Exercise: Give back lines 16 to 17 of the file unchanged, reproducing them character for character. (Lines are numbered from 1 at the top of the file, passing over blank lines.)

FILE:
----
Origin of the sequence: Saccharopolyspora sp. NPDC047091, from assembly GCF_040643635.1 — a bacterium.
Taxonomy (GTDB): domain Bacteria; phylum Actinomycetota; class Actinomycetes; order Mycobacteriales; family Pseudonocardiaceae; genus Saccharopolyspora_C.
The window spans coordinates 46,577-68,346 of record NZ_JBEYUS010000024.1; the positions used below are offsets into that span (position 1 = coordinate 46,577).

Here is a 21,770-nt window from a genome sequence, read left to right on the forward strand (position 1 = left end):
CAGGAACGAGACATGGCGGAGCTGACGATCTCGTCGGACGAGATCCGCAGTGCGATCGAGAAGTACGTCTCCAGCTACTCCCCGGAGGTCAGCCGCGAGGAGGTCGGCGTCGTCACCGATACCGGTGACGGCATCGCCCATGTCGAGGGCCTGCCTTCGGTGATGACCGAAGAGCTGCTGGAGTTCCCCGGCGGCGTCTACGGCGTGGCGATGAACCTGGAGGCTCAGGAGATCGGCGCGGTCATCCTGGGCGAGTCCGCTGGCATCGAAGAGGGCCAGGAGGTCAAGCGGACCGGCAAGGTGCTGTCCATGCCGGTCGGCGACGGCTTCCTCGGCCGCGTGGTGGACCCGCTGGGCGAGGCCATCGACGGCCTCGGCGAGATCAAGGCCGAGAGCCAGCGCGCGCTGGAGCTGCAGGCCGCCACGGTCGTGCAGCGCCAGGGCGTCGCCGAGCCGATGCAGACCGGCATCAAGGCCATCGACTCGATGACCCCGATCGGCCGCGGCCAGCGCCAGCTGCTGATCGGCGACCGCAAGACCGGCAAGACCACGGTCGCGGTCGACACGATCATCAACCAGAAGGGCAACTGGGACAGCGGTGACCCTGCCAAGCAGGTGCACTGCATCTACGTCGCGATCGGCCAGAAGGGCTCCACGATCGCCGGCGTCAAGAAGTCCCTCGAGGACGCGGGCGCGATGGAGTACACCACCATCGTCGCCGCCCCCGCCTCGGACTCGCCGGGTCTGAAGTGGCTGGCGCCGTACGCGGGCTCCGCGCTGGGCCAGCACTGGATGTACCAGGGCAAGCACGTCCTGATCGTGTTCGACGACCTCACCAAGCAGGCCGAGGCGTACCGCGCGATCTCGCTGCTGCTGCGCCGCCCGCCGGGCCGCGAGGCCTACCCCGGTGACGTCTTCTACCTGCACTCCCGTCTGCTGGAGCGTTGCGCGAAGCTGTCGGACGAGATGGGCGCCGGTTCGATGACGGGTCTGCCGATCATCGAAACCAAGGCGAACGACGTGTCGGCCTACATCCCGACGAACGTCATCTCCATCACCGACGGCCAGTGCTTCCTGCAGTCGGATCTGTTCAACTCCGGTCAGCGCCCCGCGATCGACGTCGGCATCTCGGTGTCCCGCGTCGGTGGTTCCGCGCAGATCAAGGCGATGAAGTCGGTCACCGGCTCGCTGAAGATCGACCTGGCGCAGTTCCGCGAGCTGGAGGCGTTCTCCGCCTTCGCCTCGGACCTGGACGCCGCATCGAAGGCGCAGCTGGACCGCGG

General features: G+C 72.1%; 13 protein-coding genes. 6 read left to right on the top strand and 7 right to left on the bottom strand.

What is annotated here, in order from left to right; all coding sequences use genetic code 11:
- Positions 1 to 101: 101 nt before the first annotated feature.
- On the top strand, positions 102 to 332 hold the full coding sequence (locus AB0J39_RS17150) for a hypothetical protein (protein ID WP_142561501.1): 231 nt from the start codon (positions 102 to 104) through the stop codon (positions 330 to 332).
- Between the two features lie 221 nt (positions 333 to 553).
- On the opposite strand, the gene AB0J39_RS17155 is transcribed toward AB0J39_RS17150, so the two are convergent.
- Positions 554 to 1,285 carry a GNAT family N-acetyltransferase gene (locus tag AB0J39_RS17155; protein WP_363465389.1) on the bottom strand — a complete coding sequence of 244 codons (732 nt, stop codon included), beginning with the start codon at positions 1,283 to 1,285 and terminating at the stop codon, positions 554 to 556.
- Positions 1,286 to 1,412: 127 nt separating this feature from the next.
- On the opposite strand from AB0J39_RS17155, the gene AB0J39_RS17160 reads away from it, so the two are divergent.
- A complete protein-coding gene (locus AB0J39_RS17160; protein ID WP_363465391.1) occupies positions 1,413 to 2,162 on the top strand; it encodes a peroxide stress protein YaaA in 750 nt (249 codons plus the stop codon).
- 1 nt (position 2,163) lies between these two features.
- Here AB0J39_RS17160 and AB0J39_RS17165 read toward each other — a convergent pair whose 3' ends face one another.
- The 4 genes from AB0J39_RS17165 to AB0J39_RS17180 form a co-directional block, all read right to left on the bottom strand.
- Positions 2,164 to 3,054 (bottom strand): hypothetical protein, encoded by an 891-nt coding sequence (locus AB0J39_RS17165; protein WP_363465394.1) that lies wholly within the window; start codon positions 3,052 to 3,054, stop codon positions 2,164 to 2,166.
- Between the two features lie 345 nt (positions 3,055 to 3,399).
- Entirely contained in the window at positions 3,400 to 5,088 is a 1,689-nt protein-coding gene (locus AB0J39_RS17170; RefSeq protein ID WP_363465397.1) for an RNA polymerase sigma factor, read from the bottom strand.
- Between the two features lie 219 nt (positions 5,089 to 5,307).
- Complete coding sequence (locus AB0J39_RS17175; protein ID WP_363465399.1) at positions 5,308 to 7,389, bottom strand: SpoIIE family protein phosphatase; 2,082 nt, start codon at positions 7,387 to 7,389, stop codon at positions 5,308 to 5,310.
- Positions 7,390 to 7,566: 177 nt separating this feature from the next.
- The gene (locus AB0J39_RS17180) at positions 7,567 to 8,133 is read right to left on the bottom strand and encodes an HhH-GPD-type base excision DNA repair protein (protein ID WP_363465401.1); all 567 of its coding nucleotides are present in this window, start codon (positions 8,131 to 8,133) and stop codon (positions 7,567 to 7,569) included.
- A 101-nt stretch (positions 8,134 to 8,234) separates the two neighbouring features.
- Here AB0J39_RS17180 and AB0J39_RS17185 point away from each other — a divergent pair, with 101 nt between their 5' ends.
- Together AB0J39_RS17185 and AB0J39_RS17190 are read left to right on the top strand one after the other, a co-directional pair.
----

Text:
- 1 nt (position 2,163) lies between these two features.
- Here AB0J39_RS17160 and AB0J39_RS17165 read toward each other — a convergent pair whose 3' ends face one another.